“The appropriation of Ambedkar [by the Hindu right] is ironical because Ambedkar, as an anti-caste philosopher, argued the annihilation of caste is possible only by destroying the religious and ideological foundations of Hinduism.”
ICF: The irony of excluding the dalit contribution to anti-colonial nationalism seems particularly sharp in times when the rightwing nationalist narrative is on the ascendant. Would you agree?
CJ: It is true that with the rise of Hindu nationalism, the socialisation and imaginative powers of Dalits are being violently contained. But during anti-colonial nationalism, the Hindu right’s nationalist imagination was a marginal force. The dominant nationalist imagination, articulated by caste Hindu elites, was imbued with Brahmanical consciousness; but it stood for a secular and inclusive nation with egalitarian values. They were more receptive and responded to Dalit critiques of nationalist politics, and accepted the Dalit imagination as central to the very idea of India. Otherwise how can we understand the role of Ambedkar in drafting the Constitution using anti-caste ethic and liberal philosophy? The Hindu right, with its covert Brahmanical agenda, is now trying to subvert and delegitimise Ambedkar’s ideas, and obliterate Dalit subjectivity and their role in the making of modern India.
ICF: Would you comment on the various re-readings — including "appropriations" — of Ambedkar today?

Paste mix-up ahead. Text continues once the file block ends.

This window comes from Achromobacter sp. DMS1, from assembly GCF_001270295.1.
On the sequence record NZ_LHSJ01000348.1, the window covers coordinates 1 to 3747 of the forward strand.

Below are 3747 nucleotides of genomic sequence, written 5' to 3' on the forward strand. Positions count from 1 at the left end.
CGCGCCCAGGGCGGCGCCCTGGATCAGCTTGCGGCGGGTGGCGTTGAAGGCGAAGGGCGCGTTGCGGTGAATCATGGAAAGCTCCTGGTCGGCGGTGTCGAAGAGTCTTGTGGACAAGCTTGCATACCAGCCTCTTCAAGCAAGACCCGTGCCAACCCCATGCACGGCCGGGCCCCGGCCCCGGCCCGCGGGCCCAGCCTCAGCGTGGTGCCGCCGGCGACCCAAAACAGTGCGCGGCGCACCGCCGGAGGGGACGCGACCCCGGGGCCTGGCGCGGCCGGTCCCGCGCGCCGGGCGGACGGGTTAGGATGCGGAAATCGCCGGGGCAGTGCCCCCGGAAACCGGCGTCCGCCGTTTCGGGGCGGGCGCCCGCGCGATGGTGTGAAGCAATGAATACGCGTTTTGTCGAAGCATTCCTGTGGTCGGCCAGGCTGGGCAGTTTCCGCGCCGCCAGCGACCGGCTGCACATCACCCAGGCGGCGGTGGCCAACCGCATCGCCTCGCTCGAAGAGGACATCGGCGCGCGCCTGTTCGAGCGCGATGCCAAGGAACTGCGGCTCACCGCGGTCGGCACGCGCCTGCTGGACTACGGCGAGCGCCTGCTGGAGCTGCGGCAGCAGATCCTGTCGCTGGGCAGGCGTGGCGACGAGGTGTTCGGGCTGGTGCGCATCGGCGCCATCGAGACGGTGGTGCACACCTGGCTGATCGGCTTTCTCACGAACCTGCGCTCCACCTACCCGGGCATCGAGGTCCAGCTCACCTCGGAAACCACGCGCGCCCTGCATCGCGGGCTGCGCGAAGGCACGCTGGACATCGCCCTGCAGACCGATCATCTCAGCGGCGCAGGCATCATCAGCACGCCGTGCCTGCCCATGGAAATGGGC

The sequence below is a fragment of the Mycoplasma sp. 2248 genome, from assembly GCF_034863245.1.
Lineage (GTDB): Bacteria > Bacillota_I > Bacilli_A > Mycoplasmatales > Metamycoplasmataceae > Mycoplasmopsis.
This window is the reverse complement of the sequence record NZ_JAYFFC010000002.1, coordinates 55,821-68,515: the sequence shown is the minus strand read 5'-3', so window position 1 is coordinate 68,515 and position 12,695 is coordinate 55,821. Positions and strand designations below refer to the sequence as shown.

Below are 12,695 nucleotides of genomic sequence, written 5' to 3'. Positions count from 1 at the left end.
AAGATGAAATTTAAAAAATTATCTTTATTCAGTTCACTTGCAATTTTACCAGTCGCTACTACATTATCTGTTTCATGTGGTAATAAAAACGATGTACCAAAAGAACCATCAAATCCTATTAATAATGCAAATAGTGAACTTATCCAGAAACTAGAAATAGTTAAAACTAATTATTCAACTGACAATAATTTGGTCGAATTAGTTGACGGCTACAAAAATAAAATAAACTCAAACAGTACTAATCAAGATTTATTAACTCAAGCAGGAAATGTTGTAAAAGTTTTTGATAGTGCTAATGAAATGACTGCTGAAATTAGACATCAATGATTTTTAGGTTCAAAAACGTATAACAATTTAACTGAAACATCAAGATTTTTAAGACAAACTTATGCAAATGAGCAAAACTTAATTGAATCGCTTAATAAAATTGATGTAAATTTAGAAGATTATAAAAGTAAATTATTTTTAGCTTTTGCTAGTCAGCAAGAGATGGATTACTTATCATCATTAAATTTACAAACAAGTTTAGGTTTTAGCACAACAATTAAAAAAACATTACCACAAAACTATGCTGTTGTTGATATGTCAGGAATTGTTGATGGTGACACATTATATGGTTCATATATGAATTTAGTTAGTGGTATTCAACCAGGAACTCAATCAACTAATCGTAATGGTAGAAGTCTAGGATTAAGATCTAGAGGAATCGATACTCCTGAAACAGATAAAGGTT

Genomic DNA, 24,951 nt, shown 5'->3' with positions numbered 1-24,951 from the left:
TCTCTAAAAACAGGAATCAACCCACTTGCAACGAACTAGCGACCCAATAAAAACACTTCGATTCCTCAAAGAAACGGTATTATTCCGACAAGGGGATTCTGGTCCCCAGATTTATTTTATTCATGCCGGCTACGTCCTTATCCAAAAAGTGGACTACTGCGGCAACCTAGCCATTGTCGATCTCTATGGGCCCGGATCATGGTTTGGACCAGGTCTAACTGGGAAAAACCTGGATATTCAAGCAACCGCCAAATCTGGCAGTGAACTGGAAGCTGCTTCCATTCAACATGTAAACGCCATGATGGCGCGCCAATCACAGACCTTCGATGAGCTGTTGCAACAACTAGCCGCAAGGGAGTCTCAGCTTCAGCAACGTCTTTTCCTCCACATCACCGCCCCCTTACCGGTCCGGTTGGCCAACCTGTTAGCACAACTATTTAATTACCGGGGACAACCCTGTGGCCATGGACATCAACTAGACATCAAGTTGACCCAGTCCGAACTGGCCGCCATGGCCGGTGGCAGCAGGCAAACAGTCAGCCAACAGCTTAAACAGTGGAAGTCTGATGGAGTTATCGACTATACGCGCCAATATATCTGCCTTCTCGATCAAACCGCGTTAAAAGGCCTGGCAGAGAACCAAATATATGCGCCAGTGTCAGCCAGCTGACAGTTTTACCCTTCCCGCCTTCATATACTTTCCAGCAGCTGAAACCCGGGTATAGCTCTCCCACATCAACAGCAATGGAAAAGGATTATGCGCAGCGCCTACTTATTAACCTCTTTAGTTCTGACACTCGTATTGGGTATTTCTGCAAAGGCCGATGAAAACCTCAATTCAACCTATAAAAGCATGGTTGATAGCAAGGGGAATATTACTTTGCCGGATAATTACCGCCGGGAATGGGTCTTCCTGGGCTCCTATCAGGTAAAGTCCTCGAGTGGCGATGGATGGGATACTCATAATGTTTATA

CJ: Ethically, conservative philosophy stands on empty rhetoric rather than substance. Because of its moral emptiness, it preys on all available ideas and opportunities to further its agenda. No wonder the Hindu right in its political avatar trying to appropriate two seminal figures, B.R. Ambedkar and M.K. Gandhi. The appropriation of Ambedkar is ironical because Ambedkar, as an anti-caste philosopher, argued that the annihilation of caste is possible only by destroying the religious and ideological foundations of Hinduism. In principle and practice Ambedkar is not amenable to appropriation by the Hindu right. As the recent protests and articulations by Dalits across India demonstrated, the Hindu right might have temporary inroads but in the long run it always stands against Dalit welfare and existence.
In his attempts to appropriate Gandhi, Prime Minister Narendra Modi humiliates Gandhi’s ethical principles of inclusion and tolerance. He has no choice but to pretend to be a Gandhian because Gandhi is a global icon of non-violence and acts as a goodwill ambassador to India. The Hindu right does not have any ethical commitment to Ambedkar’s philosophy or Gandhian ideals, but they try to appropriate both because of the compulsions of political pragmatism or global diplomatic goodwill, all the while masking their real intentions.
Read the extact from Dalits and the Making of Modern India here.